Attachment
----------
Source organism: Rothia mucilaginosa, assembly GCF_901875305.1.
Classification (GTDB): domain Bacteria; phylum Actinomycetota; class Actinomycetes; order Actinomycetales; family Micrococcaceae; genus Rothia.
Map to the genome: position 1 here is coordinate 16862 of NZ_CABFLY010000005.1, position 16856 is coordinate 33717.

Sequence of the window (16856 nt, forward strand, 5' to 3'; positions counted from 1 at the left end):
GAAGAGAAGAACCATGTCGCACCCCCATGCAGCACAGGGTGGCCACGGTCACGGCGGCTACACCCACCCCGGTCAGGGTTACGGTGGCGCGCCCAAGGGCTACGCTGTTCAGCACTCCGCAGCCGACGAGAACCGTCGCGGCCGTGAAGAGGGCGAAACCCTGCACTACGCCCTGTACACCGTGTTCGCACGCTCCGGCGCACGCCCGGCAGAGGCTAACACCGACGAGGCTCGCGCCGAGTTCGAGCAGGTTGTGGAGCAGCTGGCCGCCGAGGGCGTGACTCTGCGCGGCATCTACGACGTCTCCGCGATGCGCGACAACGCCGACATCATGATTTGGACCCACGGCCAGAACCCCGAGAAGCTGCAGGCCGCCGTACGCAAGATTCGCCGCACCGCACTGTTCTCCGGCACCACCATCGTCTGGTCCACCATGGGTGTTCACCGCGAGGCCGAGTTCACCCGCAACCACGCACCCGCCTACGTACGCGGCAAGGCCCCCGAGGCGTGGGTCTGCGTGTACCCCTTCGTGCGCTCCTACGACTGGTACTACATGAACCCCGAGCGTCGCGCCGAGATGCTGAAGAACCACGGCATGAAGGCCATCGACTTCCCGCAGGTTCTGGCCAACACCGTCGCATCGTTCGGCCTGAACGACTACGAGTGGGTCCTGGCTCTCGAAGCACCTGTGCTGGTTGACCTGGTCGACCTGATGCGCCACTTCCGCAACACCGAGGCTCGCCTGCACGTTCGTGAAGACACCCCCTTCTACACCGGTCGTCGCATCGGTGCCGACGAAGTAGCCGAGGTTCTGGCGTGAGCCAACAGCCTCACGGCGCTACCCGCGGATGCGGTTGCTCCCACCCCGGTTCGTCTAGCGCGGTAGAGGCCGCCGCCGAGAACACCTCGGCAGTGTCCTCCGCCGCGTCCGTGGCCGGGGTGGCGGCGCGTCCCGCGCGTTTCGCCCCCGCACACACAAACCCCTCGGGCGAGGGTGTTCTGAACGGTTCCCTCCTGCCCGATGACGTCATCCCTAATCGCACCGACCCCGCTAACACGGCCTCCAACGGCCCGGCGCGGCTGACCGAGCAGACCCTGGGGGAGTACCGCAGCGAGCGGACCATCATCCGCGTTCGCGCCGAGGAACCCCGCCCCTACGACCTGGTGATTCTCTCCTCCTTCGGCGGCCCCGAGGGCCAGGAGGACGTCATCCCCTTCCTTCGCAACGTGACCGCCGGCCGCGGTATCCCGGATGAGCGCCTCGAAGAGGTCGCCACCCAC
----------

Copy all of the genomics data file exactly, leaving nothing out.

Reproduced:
Source organism: Rothia mucilaginosa, assembly GCF_901875305.1.
Classification (GTDB): domain Bacteria; phylum Actinomycetota; class Actinomycetes; order Actinomycetales; family Micrococcaceae; genus Rothia.
Map to the genome: position 1 here is coordinate 16862 of NZ_CABFLY010000005.1, position 16856 is coordinate 33717.

Sequence of the window (16856 nt, forward strand, 5' to 3'; positions counted from 1 at the left end):
GAAGAGAAGAACCATGTCGCACCCCCATGCAGCACAGGGTGGCCACGGTCACGGCGGCTACACCCACCCCGGTCAGGGTTACGGTGGCGCGCCCAAGGGCTACGCTGTTCAGCACTCCGCAGCCGACGAGAACCGTCGCGGCCGTGAAGAGGGCGAAACCCTGCACTACGCCCTGTACACCGTGTTCGCACGCTCCGGCGCACGCCCGGCAGAGGCTAACACCGACGAGGCTCGCGCCGAGTTCGAGCAGGTTGTGGAGCAGCTGGCCGCCGAGGGCGTGACTCTGCGCGGCATCTACGACGTCTCCGCGATGCGCGACAACGCCGACATCATGATTTGGACCCACGGCCAGAACCCCGAGAAGCTGCAGGCCGCCGTACGCAAGATTCGCCGCACCGCACTGTTCTCCGGCACCACCATCGTCTGGTCCACCATGGGTGTTCACCGCGAGGCCGAGTTCACCCGCAACCACGCACCCGCCTACGTACGCGGCAAGGCCCCCGAGGCGTGGGTCTGCGTGTACCCCTTCGTGCGCTCCTACGACTGGTACTACATGAACCCCGAGCGTCGCGCCGAGATGCTGAAGAACCACGGCATGAAGGCCATCGACTTCCCGCAGGTTCTGGCCAACACCGTCGCATCGTTCGGCCTGAACGACTACGAGTGGGTCCTGGCTCTCGAAGCACCTGTGCTGGTTGACCTGGTCGACCTGATGCGCCACTTCCGCAACACCGAGGCTCGCCTGCACGTTCGTGAAGACACCCCCTTCTACACCGGTCGTCGCATCGGTGCCGACGAAGTAGCCGAGGTTCTGGCGTGAGCCAACAGCCTCACGGCGCTACCCGCGGATGCGGTTGCTCCCACCCCGGTTCGTCTAGCGCGGTAGAGGCCGCCGCCGAGAACACCTCGGCAGTGTCCTCCGCCGCGTCCGTGGCCGGGGTGGCGGCGCGTCCCGCGCGTTTCGCCCCCGCACACACAAACCCCTCGGGCGAGGGTGTTCTGAACGGTTCCCTCCTGCCCGATGACGTCATCCCTAATCGCACCGACCCCGCTAACACGGCCTCCAACGGCCCGGCGCGGCTGACCGAGCAGACCCTGGGGGAGTACCGCAGCGAGCGGACCATCATCCGCGTTCGCGCCGAGGAACCCCGCCCCTACGACCTGGTGATTCTCTCCTCCTTCGGCGGCCCCGAGGGCCAGGAGGACGTCATCCCCTTCCTTCGCAACGTGACCGCCGGCCGCGGTATCCCGGATGAGCGCCTCGAAGAGGTCGCCACCCAC